As the TUC prepares to meet in Manchester, it’s time the unions welcomed Brexit

As the TUC prepares to meet in Manchester, it’s time the unions welcomed Brexit

Hopes for an outright re-run of the EU referendum seem to have faded, at least as far as the TUC is concerned. Not that the hard Remainers have given up on their hope to reverse Brexit or at least delay it. Every trick is being used, including another phase of Project Fear and one or two polls manoeuvred to show a majority for revisiting the referendum through a so-called People’s Vote.

Understandably, neither of the two motions at the forthcoming Trades Union Congress in Manchester that propose a second referendum makes any link to the much-hyped but intellectually-challenged People’s Vote campaign supported by anti-Labour Anna Soubry and Vince Cable and anti-Corbyn Chuka Umunna and Lord Adonis.

The majority of motions at this year’s TUC deal with post-Brexit Britain: the need to establish ‘evidence-based regulation… for the proper functioning of our economy, the health and wellbeing of our society, and environmental protection’ from Prospect; the call for the TUC to campaign for ‘a world-class education system [and] that a post-Brexit Britain will require investment in our children and young people’ from National Association of Head Teachers; and from the British Dietetic Association the need to ensure that ‘Brexit must not be an opportunity for further corporate capture of market power’.

There are only two motion where a second referendum is mentioned: one from the Transport Salaried Staff Association calling on the TUC to campaign for a referendum on the final deal and the second from the Royal College of Midwives asking Congress to keep this option open. Unite calls for a campaign against a deal that does not meet Labour’s six tests without providing any specific details, while the CWU wants to use Brexit to force a general election.

TSSA’s motion is superficially appealing for it has a whiff of democracy about it. It argues that just as trade union members are given a final say on any new deal negotiated on their behalf, so ordinary people should have ‘the right to have a final say through a referendum on any Brexit deal’. But the two situations are not analogous. When a trade union decides to put in a claim, union representatives present the claim to the employer and following negotiations, they report back to the members and if there was a deal to consider, the members vote to accept or reject the deal. If the deal was found to be unacceptable, it would be an opportunity to promote the claim, to take steps to press it further; it certainly wouldn’t be an opportunity to call the whole thing off, but this is precisely what the call for a referendum on the final deal is all about.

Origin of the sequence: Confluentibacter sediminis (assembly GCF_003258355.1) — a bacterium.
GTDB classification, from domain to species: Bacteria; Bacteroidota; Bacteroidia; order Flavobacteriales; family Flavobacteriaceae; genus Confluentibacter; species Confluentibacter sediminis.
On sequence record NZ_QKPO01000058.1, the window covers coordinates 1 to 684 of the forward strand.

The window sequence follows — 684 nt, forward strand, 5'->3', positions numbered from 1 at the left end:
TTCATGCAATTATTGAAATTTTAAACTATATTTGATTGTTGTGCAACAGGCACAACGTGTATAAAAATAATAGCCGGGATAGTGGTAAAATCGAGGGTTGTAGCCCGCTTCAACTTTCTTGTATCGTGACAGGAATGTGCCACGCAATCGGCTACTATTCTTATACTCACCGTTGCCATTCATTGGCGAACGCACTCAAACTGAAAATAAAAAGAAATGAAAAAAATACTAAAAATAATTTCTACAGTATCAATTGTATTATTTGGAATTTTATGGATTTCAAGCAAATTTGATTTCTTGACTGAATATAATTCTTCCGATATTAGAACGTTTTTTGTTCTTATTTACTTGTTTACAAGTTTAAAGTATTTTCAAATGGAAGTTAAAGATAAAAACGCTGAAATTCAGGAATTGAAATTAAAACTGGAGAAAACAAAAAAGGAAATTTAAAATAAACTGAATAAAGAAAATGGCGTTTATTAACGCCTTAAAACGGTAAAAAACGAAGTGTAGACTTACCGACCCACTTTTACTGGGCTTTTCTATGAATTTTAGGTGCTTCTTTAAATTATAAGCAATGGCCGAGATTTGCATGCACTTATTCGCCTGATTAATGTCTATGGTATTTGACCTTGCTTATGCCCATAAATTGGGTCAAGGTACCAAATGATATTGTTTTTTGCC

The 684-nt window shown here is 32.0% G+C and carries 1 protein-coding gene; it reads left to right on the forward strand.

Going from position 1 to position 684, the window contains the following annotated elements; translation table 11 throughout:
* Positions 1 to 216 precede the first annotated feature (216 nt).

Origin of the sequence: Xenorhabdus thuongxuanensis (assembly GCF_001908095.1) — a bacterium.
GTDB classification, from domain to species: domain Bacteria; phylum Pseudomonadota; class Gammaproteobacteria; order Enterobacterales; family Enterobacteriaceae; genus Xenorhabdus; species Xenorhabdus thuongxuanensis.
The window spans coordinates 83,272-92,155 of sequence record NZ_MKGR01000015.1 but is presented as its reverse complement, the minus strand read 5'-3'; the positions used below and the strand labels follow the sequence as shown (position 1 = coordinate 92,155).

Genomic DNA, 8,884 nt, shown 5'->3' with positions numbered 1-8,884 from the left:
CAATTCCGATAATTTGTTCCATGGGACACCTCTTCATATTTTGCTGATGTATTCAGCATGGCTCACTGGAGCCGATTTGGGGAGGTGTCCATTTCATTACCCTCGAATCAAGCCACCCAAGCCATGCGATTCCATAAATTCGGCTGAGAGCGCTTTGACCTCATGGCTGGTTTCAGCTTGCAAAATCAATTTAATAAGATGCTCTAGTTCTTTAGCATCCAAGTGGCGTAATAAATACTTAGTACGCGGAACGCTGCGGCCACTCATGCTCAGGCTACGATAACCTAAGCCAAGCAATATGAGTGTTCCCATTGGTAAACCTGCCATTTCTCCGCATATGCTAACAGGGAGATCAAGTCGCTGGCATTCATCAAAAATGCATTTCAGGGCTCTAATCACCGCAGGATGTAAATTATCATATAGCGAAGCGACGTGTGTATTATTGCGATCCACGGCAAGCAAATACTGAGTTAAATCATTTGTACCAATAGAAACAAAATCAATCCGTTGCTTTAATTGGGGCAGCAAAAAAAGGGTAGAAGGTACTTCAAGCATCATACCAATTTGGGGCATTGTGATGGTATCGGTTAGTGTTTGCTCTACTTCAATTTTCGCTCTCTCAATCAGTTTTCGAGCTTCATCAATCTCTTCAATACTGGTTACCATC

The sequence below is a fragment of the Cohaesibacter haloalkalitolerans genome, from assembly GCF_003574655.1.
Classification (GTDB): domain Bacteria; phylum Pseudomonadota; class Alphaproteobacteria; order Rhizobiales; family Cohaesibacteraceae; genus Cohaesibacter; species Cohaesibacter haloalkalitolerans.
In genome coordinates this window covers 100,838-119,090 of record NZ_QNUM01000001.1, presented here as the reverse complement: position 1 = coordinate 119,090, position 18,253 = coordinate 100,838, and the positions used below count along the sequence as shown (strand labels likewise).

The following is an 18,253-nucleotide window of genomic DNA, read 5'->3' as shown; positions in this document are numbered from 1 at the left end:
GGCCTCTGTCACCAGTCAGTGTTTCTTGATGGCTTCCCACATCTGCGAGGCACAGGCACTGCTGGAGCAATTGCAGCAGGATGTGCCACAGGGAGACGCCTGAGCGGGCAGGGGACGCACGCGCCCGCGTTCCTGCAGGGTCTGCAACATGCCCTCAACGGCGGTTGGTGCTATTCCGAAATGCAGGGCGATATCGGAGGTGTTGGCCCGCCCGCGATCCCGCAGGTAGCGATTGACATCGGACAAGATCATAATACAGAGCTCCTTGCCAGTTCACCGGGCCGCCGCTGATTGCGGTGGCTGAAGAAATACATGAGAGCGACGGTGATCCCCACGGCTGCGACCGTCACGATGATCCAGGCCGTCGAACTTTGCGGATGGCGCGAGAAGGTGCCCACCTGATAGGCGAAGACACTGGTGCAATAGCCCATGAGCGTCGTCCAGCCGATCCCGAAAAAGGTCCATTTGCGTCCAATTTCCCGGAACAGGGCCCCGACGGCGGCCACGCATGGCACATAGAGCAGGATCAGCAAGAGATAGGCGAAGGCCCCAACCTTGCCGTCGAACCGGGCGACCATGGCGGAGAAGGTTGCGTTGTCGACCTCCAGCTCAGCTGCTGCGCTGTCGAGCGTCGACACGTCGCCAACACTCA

The democratic process of trade unions with members having the final say on a proposed deal is designed to advance the original claim and enforce it through further action; TSSA’s ‘ordinary people having the final say’ on a Brexit deal seeks to undermine and reverse it. As the millionaire Julian Dunkerton who donated £1m to People’s Vote put it: ‘We have a genuine chance to turn this round’.

While the TSSA motion claims to ‘respect the outcome of the 2016 referendum’, it cynically schemes to reverse it. The TUC has so far refused to endorse a second referendum along the lines of the TSSA and no doubt will continue to do so, settling instead for a composite that will ‘keep the option open’. Having a second referendum if the first went ‘the wrong way’ is the practice of the EU and one of the reasons why many people wanted out of that undemocratic institution. It is not the practice of the trade union movement – it is inconsistent with our democratic traditions.

Attempting to force a general election by opposing any deal that the Government comes back with is dangerously misconceived; on the one hand it will weaken the hand of the Government in the crucial final stages of negotiating a deal with the EU and, on the other hand, delays Brexit – neither of which will endear itself to Labour supporters. All along, workers have been consistent and steadfast urging the Government and Parliament to get on with it. The time to force a general election is after 29th March next year, when the finishing line has been crossed and there is no way back. Then and only then can Labour fully engage workers in conversation about the type of country we want because then, and only then, will we have the freedom to determine our own future policies.

Labour MPs who use the fact that their constituencies have voted Remain as a basis for obstructing or reversing Brexit are letting the Labour Party and its natural supporters down. Although MPs represent local constituencies, they are also members of a national parliament that determines the direction of the nation as a whole in accordance with the wishes of the majority of its people. The people, 33.5 million of them – the highest ever number of participants in a vote – have spoken and the majority, 17.4 million, voted for Brexit. The fact that a local constituency voted Remain in the EU referendum does not override an MP’s overriding responsibility to the country as whole in the same way as a branch representative finding herself or himself on the wrong side of a vote to take strike action is not entitled to obstruct industrial action, let alone stop it.

The message to the TUC from its own members is ‘move from respecting the result of the referendum to welcoming it’ – because it’s outside the EU that the country can be truly free and prosper.